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From Poverty to Potential to Prosperity

Page history last edited by cathleen_carpenter 11 years, 1 month ago

Es tiempo de cambiar...

 

...how we address the problem of poverty.

 

Go to our donation page to help make a difference right here in Guatemala!

 

I thought you'd enjoy reading this last update from Whole Foods Foundation on our microfinancing project-

$1,425 is equivalent to just over 8 microloans, assuming the current average size of $172 for first loans disbursed by Whole Planet Foundation microfinance institution (MFI) partners.  Considering that the families in the communities where we work worldwide comprise 6 individuals on average, each of those 8 loans then gives nearly 50 people a very real opportunity to lift themselves out of poverty, and an even greater chance for prosperity with the next generation in that family.

 Al Americano de Guate, ¡Muchísimas gracias y adelante!

Go here to see our donation page and be a part of social business in Guatemala.

 

The team from Living On One will be here in Guatemala this summer to tell about their experiences living on $1.00 a day for 56 days in Pena Blanca. You can go to their website for more information. Be sure to stop by and see them and hear how they are involved in helping end poverty here in Guatemala.

There will be two large public events: 

  1. One in Guatemala City at the Universidad Francisco Marroquin (July 25th) 6:00 PM
  2. The Second at the University in Solola near Lake Atitlan (July 30th) 6:00 PM

 

 

 

 

Visit our FACEBOOK PAGE

 

 

The Facts

  • Poverty is one of the top 20 global issues of today
  • The cycle has continued for many years, from generation to generation
  • The cycle won't change or be broken until the world looks at it in a different way -
    a hand up and not a hand out

 

Percent of population worldwide living on less than $1.25 per day

from http://commons.wikimedia.org/wiki/File:Percent_of_population_living_on_less_than_$1.25_per_day.svg

 

The Facts in Guatemala

  • Population of Guatemala - 14,757,316 (2011)
  • % living in poverty - 54% (up from 51% in 2006) 7 out of 10 indigenous people live in poverty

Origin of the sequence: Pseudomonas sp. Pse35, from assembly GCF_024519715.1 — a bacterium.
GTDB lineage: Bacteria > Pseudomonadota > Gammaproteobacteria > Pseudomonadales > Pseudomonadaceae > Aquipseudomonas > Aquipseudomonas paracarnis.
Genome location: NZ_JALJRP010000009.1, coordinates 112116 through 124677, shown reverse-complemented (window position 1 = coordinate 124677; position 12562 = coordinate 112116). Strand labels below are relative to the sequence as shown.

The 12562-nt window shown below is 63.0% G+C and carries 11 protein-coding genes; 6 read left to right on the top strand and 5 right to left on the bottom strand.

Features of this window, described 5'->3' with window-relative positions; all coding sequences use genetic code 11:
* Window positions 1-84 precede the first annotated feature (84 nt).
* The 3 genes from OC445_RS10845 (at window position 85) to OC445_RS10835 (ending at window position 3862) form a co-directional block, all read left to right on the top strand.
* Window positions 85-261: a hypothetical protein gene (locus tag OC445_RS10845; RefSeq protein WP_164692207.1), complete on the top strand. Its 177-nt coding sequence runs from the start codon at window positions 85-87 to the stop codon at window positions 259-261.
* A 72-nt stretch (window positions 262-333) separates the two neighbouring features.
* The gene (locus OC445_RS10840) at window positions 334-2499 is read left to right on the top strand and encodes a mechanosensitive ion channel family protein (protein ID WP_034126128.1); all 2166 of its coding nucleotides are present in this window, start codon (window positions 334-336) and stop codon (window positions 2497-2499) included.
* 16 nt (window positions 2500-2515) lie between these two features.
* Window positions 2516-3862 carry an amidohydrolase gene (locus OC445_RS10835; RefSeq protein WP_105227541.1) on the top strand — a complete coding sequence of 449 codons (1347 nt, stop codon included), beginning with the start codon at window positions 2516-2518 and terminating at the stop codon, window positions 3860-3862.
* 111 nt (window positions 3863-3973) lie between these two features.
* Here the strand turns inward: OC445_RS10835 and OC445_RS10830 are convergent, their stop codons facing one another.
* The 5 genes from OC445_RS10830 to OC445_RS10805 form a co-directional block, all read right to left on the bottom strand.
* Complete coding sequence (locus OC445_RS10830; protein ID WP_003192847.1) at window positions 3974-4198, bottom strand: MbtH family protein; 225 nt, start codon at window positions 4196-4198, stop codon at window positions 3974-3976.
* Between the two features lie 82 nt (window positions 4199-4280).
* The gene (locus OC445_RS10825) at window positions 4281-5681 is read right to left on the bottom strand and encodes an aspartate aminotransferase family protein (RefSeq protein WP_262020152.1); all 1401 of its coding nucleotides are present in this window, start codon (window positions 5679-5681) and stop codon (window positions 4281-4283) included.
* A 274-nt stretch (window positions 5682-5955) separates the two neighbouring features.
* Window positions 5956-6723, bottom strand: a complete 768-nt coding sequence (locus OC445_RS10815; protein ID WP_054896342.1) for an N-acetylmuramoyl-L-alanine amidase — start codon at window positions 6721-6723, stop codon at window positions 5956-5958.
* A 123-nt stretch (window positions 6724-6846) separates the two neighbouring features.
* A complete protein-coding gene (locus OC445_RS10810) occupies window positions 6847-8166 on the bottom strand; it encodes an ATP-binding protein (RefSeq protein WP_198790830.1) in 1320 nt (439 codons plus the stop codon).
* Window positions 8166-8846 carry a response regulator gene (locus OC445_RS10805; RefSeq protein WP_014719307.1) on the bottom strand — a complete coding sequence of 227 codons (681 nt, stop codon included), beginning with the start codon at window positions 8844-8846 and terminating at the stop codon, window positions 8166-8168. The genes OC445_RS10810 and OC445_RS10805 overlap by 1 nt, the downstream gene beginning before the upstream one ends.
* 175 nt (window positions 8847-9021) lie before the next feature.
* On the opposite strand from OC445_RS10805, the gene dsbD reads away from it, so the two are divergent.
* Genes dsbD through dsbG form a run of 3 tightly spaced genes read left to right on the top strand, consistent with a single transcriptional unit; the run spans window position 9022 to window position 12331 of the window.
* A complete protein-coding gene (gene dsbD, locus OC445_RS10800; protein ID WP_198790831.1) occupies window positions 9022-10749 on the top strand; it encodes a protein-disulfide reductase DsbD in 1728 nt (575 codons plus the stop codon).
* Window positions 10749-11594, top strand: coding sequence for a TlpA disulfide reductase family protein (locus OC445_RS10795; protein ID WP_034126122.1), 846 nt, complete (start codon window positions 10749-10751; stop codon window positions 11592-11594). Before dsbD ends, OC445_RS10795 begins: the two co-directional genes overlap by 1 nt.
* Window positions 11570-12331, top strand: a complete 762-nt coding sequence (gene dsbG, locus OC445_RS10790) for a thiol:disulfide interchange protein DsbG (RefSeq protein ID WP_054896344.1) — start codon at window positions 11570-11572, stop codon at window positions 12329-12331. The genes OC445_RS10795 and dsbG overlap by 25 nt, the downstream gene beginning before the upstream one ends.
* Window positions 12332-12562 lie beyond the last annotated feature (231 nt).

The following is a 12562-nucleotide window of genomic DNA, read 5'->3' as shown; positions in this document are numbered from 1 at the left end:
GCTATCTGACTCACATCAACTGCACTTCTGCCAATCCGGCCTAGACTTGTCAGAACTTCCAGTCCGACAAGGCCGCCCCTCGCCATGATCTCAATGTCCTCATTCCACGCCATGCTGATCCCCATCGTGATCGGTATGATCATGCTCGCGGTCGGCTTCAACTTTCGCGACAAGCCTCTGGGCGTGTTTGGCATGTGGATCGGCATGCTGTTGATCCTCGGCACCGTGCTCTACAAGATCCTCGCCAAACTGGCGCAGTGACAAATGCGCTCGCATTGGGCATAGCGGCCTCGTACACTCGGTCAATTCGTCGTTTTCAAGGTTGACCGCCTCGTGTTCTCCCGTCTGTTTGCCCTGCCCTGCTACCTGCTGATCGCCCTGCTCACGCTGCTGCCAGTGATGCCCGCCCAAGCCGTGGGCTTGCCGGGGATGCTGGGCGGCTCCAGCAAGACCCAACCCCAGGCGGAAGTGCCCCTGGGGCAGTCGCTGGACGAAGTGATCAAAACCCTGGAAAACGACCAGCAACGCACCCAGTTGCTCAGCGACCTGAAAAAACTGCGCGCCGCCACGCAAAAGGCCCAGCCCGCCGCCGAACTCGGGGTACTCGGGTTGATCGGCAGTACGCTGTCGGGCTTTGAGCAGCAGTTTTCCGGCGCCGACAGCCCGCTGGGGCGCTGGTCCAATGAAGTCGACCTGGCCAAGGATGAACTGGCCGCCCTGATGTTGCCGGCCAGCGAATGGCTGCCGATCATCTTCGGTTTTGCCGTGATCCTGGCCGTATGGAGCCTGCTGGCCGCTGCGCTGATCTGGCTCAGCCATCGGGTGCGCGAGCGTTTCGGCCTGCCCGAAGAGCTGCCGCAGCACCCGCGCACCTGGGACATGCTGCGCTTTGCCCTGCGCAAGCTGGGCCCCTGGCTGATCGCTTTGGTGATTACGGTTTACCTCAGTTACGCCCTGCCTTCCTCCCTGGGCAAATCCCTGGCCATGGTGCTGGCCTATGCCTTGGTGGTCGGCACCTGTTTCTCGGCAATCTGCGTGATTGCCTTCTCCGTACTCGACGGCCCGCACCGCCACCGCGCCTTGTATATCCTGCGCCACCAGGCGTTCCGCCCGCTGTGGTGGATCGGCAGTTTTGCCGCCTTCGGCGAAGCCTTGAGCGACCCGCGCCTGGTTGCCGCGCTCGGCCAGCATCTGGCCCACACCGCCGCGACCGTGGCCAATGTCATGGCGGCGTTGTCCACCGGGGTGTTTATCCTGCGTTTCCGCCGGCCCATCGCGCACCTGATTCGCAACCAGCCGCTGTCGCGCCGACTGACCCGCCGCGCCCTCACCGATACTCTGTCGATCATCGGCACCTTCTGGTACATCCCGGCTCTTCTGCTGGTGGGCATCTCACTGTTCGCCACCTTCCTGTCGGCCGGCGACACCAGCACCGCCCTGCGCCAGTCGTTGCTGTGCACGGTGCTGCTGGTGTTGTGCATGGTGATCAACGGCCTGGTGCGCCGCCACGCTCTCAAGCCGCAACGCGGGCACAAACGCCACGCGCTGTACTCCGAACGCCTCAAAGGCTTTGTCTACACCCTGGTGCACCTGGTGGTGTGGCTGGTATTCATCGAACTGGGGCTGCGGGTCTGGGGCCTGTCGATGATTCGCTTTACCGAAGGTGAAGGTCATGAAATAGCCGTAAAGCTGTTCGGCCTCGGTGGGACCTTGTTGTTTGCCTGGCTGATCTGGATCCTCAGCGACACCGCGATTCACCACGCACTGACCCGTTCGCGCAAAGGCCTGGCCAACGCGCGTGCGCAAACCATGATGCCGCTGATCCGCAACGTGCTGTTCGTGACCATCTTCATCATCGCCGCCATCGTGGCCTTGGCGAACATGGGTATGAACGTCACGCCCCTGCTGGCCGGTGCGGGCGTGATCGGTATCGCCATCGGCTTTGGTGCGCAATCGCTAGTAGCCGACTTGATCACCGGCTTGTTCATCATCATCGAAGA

• rural communities have often been isolated and neglected, leading to chronic poverty
  • the terrain of the country has made farming difficult
  • the majority of Guatemalans see poverty linked to inadequate public services, particularly education
  • Guatemalan poverty hasn't occurred overnight: historical and cultural factors along with geographical
    isolation has contributed to the issue
  • 21.5% of Guatemalan's earn less than $1/day

 

(World Bank Country Study, 2004, 2008)  

 

 

Who we are -We are 7th graders at The American School of Guatemala and we are sharing one way we think that the global issue of poverty can be addressed. Check out our video below to see what we are up to!

 

Fliqz has shut down their service. To access this video, email support with this video id: a1d5fcbb6ff34c1591256df62e4e0ea7

 

Our Project: Microfinancing - Social Business is good for everyone

 

Who does it involve? Rural Guatemalans who need a small loan to purchase supplies or materials in order to help them earn money and improve their lives

 

 

One Guatemalan, One Story: Florinda Agustina, Totonicapan, Guatemala

 

Doña Florinda Agustina is 33 years old. She is an artisan by trade, engaged in the preparation of women’s aprons and has three children. She and her husband work in a shop with three machines, along with two other employees. She has been making aprons for 10 years in her residence  in Paraje Chichaclan.  At present, her customer demand has grown but the economic conditions she has encountered have not allowed her to accumulate her working capital. For that reason, she turned to microfinancing to solicit a loan with the intention of buying raw materials, and thus increase her sales. She is also hoping to bring up her children in order to improve their living conditions. (http://www.kiva.org/lend/78451?title=Kiva+Loan+Profile)

 

What is microfinancing?

 

 

Microfinance is Not a Silver Bullet

"Microfinance is but one strategy battling an immense problem.

 

Where is it needed? rural areas where economic advantages and opportunities are not available

 

Why do we need to do this? If over 50% of your country is poor but can get a little help from even 20% of the rest of the country, everyone wins because now more people have money to spend and products to sell, increasing the economic and buying power for all.

 

How will we do it? Get the word out, set up a donation page, and work with Whole Foods Foundation to get the needed loans to the people here in Guatemala to make a difference in Guatemala, for Guatemalans.

 

Go to our donation page to help make a difference right here in Guatemala!

 

Connect with Living On One and see more of their story.

 

If you want more answers to your questions about microfinancing and how Whole Foods works with people here in Guatemala, go to this link and scroll down to FAQs about Interest Rates, Credit Abuse and World Poverty

 

You can donate any amount and it will go to financing a small business here in Guatemala. We will be bringing you more stories of specifically who is being helped so you can see that you are connecting to and helping REAL people!

 

Be part of global change by helping increase awareness as we present our ideas and results at the GIN Conference 2013 in Costa Rica this April!

 

  We all need YOU to UNITE with us for CHANGE

Click on this link to see what other schools did at the 2013 GIN Conference in Costa Rica. Find something that your students are PASSIONATE about, one of the "20 Global Issues in 20 Years" and see what change you can make in your community and the world.

 

 

 

 

 

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